Sunday, August 26, 2012

Hum honge kamyab... ek din

This afternoon I was looking for a good movie to watch on television. Instead, I found myself watching the men and women marching towards 7 Race Course Road, carrying the Indian Flag.

Who are these people who will spend their Sunday braving lathis and teargas shells?

Why are they so determined, so daring, so dedicated to the cause of India Against Corruption?

What did they hope to achieve today?

I believe India Against Corruption is a revolution. In fact, it is a second war for independence and no such war was ever won in a day.

When Team Anna’s second anshan ran out of steam, the cynics muttered ‘I told you so’. In a way, watching them ‘fail’ is reassuring for the vast majority who have merely been onlookers.. It confirms that we did the right thing by not moving our butts.

Because ‘ultimately kuch nahin ho sakta hai.’

It’s true. Itni jaldi kuch nahin ho sakta hai. The vast, deeply entrenched and securely guarded edifice of corruption in our country cannot be brought down in a day. Or a month, or a year, or even ten years.

But that cannot stop those who believe it can and must be brought down.

So far the IAC had but the passion of its foot soldiers. And the cannonball of media. Going forward, it will need new weapons, and tactics.

How will this campaign of the people and by the people stretch its tiny funds to fuel its giant ambitions?

Nobody knows but faith will keep them going.

Faith that one day, you and me, and all the citizens of this great country will rise up and stand with them. Because, truth can and must prevail.

Saturday, August 25, 2012

Your time starts now

I love watching Masterchef Australia, and it’s not just for the food. In fact, being a vegetarian, the food aspect put me off, initially. I would squirm as contestants sliced and diced through meat and seafood to make it look pretty on a plate. But somehow, I got over that, and got hooked anyway.

What I truly love about Masterchef is how it can take ordinary people and induce them to do extraordinary things – because they’ve been challenged. Or, to be more precise, stressed, pressed, whipped, dipped and devilled into reaching somewhere deep and magical inside themselves.

Just about every dish contestants are asked to cook seems to be beyond the reach of an amateur. The time allotted always seems too less. Two minutes before, something is still cooking – the plate still empty! But somehow, almost always, it all comes together, and comes through.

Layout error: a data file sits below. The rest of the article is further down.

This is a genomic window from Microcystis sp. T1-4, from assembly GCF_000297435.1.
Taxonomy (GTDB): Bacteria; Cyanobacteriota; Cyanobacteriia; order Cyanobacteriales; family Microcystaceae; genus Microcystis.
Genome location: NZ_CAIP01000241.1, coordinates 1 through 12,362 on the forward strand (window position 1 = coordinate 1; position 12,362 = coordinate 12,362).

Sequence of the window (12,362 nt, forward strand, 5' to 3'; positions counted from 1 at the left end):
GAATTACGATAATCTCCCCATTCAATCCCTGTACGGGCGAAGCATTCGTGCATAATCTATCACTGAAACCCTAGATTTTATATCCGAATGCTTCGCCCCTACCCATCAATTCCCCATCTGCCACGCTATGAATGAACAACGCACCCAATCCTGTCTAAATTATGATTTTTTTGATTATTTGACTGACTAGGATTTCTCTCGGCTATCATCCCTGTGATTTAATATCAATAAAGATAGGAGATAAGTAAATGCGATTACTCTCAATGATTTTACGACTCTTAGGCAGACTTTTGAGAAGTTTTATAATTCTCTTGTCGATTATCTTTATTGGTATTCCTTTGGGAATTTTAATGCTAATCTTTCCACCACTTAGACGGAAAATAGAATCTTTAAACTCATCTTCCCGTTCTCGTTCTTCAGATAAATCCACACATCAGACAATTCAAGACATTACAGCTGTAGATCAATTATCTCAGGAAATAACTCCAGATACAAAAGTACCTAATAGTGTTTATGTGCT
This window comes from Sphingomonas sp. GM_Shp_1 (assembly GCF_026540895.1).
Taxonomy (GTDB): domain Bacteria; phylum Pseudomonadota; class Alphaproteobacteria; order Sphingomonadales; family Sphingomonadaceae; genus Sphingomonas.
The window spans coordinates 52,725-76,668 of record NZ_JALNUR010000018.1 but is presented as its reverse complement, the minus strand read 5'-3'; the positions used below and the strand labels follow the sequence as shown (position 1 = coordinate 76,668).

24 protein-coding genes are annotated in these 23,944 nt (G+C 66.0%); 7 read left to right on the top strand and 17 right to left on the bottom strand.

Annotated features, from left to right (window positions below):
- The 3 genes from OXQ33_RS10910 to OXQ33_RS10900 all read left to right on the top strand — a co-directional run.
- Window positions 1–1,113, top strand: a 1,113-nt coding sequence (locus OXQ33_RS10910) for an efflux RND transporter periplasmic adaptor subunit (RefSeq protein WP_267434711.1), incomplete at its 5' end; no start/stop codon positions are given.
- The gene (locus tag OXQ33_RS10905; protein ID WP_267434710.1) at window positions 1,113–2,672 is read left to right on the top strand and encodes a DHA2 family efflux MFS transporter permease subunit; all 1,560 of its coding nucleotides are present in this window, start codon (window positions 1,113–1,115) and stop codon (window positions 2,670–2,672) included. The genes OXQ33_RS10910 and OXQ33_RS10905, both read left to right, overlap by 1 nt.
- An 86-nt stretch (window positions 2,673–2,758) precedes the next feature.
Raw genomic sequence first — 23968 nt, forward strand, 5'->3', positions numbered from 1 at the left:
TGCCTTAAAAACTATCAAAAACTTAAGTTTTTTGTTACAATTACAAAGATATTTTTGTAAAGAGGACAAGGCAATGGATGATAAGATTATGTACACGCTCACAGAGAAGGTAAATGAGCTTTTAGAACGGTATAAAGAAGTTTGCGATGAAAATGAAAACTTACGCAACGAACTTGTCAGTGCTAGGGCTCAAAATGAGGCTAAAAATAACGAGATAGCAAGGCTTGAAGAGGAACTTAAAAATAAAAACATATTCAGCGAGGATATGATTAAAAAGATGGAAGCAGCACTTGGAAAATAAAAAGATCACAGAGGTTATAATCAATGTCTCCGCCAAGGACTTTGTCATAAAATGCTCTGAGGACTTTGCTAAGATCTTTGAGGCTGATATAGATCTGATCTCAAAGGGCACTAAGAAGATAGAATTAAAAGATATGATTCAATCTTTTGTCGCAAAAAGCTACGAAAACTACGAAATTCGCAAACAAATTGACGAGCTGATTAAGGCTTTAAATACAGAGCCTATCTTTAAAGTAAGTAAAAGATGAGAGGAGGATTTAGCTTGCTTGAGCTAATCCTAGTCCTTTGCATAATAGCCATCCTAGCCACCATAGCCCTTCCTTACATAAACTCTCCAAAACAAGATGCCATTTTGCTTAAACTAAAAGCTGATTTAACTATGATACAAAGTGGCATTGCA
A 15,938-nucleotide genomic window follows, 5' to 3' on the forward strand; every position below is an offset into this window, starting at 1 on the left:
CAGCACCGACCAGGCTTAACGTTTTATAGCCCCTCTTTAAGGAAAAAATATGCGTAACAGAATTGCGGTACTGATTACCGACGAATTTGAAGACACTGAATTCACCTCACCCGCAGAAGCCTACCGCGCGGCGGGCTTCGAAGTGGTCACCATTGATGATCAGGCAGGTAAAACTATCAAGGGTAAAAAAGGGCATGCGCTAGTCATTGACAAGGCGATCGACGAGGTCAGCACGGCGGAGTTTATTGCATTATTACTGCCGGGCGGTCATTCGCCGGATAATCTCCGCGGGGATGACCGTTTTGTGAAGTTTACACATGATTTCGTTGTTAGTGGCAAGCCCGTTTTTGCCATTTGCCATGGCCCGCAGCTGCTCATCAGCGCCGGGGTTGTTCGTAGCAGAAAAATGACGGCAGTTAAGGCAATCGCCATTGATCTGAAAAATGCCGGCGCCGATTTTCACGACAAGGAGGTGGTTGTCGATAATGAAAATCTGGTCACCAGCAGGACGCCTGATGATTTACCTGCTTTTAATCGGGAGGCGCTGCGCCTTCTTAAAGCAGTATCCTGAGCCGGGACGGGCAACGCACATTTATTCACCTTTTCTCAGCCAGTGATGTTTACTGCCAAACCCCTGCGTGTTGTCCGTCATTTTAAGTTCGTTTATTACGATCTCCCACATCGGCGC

On a good day – like Mindy had recently - the amateurs even manage to beat the spatulas off professional chefs.

The question that fascinates me, however, is can the process of producing a Masterchef be replicated? Not just in cooking, but for any other kind of skill or subject?

Let’s first examine how and what Masterchef does correctly. Number one – they select the right people, but not just those who can cook – in a technical sense. Along with kitchen skills the judges look at how passionate you are. How intense is your desire to be on the show? How badly do you want to win??

So, now you have a bunch of highly motivated, highly driven individuals who have shown some flair for cooking. In the traditional mode, it would take 3 years in a catering college to get a diploma. Even then, you’ll struggle for an entry-level position in a restaurant. And slowly work your way up.

At Masterchef, 3 years gets condensed to 3 months. And from day 1, you get exposure to top-level chefs. The best in the business come as trainers, mentors, judges and even to cook against you. The learning curve is steep, fast and furious.

The next thing that kicks in is ‘self-respect’. There you are, on national television - family and friends are watching. You have got to do your best. Or even better than best. Things you never even knew you were capable of.

And of course, the constraints and challenges are designed to make you jump out of your skin. An invention test, for example is about more than cooking. It’s about pulling something out of your hat. There is no time to think deeply, you simply direct yourself to ‘do what feels right’.

Which is the best way to do anything truly worthwhile in life.

Lastly, the winner takes it all but even the losers gain a lot. Many left mundane jobs to pursue their dream of a career in food. And hardly anyone goes back. There is no stigma of ‘failure’, in fact contestants feel like they’ve test marketed the idea and now have enough skills and confidence to make a run for it.

A takeaway business, a bakery, a cookbook or food blog – these are the outcomes you can hope for, even if you don’t get crowned as ‘Masterchef’.

That means ‘winning’ is great but it’s also a process designed to awaken the power within you. The power to become a winner, to make your dreams come true.

I know this kind of awakening is possible in every field of human endeavour.

And that ‘education’ must expand beyond degrees and certificates.

The real proof of the pudding must always be the quality of the pudding you produce.

And not the bowl it’s dressed up in, labelled IIT, IIM, Harvard or Stanford…

Disqus for Youth Curry - Insight on Indian Youth